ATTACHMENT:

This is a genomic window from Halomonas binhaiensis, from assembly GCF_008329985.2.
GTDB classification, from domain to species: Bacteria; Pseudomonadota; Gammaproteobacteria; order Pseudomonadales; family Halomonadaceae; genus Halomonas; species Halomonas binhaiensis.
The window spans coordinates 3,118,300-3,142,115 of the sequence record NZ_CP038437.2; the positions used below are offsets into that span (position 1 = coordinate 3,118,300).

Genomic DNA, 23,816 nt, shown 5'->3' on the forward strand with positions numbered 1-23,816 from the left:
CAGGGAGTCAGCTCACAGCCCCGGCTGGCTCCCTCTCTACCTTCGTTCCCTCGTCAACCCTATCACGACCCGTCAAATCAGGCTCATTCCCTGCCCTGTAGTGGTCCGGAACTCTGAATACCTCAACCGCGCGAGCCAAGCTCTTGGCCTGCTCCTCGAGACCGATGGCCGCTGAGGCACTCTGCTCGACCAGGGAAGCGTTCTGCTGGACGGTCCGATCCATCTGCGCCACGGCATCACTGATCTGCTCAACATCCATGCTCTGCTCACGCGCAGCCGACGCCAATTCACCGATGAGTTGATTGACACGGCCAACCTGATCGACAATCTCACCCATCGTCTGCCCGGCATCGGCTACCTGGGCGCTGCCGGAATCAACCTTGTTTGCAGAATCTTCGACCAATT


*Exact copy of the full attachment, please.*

This is a genomic window from Halomonas binhaiensis, from assembly GCF_008329985.2.
GTDB classification, from domain to species: Bacteria; Pseudomonadota; Gammaproteobacteria; order Pseudomonadales; family Halomonadaceae; genus Halomonas; species Halomonas binhaiensis.
The window spans coordinates 3,118,300-3,142,115 of the sequence record NZ_CP038437.2; the positions used below are offsets into that span (position 1 = coordinate 3,118,300).

Genomic DNA, 23,816 nt, shown 5'->3' on the forward strand with positions numbered 1-23,816 from the left:
CAGGGAGTCAGCTCACAGCCCCGGCTGGCTCCCTCTCTACCTTCGTTCCCTCGTCAACCCTATCACGACCCGTCAAATCAGGCTCATTCCCTGCCCTGTAGTGGTCCGGAACTCTGAATACCTCAACCGCGCGAGCCAAGCTCTTGGCCTGCTCCTCGAGACCGATGGCCGCTGAGGCACTCTGCTCGACCAGGGAAGCGTTCTGCTGGACGGTCCGATCCATCTGCGCCACGGCATCACTGATCTGCTCAACATCCATGCTCTGCTCACGCGCAGCCGACGCCAATTCACCGATGAGTTGATTGACACGGCCAACCTGATCGACAATCTCACCCATCGTCTGCCCGGCATCGGCTACCTGGGCGCTGCCGGAATCAACCTTGTTTGCAGAATCTTCGACCAATT